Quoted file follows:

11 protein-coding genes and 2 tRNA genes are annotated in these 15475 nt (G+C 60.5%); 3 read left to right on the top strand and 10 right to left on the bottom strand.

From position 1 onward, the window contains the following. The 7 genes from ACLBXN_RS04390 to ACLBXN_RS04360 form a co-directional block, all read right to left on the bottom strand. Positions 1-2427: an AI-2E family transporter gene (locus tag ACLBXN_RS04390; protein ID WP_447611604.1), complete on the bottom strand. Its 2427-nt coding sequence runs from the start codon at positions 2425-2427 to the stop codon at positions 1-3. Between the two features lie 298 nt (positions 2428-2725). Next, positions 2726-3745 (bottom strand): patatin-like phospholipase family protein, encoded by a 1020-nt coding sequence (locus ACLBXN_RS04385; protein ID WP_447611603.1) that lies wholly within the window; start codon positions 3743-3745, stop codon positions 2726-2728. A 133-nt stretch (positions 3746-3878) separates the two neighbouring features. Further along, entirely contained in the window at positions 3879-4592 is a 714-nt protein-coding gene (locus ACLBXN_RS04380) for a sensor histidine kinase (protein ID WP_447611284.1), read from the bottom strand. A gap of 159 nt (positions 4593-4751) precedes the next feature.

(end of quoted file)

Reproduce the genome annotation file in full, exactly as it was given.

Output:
11 protein-coding genes and 2 tRNA genes are annotated in these 15475 nt (G+C 60.5%); 3 read left to right on the top strand and 10 right to left on the bottom strand.

From position 1 onward, the window contains the following. The 7 genes from ACLBXN_RS04390 to ACLBXN_RS04360 form a co-directional block, all read right to left on the bottom strand. Positions 1-2427: an AI-2E family transporter gene (locus tag ACLBXN_RS04390; protein ID WP_447611604.1), complete on the bottom strand. Its 2427-nt coding sequence runs from the start codon at positions 2425-2427 to the stop codon at positions 1-3. Between the two features lie 298 nt (positions 2428-2725). Next, positions 2726-3745 (bottom strand): patatin-like phospholipase family protein, encoded by a 1020-nt coding sequence (locus ACLBXN_RS04385; protein ID WP_447611603.1) that lies wholly within the window; start codon positions 3743-3745, stop codon positions 2726-2728. A 133-nt stretch (positions 3746-3878) separates the two neighbouring features. Further along, entirely contained in the window at positions 3879-4592 is a 714-nt protein-coding gene (locus ACLBXN_RS04380) for a sensor histidine kinase (protein ID WP_447611284.1), read from the bottom strand. A gap of 159 nt (positions 4593-4751) precedes the next feature.